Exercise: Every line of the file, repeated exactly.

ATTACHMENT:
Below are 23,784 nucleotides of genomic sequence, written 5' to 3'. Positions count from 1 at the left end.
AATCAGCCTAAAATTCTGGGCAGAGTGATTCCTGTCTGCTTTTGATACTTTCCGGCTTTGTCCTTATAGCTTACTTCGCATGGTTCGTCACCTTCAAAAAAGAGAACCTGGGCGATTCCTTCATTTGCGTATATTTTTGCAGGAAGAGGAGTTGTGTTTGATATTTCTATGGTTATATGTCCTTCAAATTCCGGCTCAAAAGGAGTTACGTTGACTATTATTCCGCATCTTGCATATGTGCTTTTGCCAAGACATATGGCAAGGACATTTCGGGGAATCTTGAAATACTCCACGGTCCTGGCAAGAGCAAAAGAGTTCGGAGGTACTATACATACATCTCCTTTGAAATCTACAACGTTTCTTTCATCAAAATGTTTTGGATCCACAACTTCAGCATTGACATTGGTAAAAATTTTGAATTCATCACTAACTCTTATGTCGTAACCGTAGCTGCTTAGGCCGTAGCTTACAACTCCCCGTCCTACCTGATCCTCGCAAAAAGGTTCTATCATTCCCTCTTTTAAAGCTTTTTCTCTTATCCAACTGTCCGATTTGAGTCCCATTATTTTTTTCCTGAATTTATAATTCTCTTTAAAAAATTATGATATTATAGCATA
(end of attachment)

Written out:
Below are 23,784 nucleotides of genomic sequence, written 5' to 3'. Positions count from 1 at the left end.
AATCAGCCTAAAATTCTGGGCAGAGTGATTCCTGTCTGCTTTTGATACTTTCCGGCTTTGTCCTTATAGCTTACTTCGCATGGTTCGTCACCTTCAAAAAAGAGAACCTGGGCGATTCCTTCATTTGCGTATATTTTTGCAGGAAGAGGAGTTGTGTTTGATATTTCTATGGTTATATGTCCTTCAAATTCCGGCTCAAAAGGAGTTACGTTGACTATTATTCCGCATCTTGCATATGTGCTTTTGCCAAGACATATGGCAAGGACATTTCGGGGAATCTTGAAATACTCCACGGTCCTGGCAAGAGCAAAAGAGTTCGGAGGTACTATACATACATCTCCTTTGAAATCTACAACGTTTCTTTCATCAAAATGTTTTGGATCCACAACTTCAGCATTGACATTGGTAAAAATTTTGAATTCATCACTAACTCTTATGTCGTAACCGTAGCTGCTTAGGCCGTAGCTTACAACTCCCCGTCCTACCTGATCCTCGCAAAAAGGTTCTATCATTCCCTCTTTTAAAGCTTTTTCTCTTATCCAACTGTCCGATTTGAGTCCCATTATTTTTTTCCTGAATTTATAATTCTCTTTAAAAAATTATGATATTATAGCATA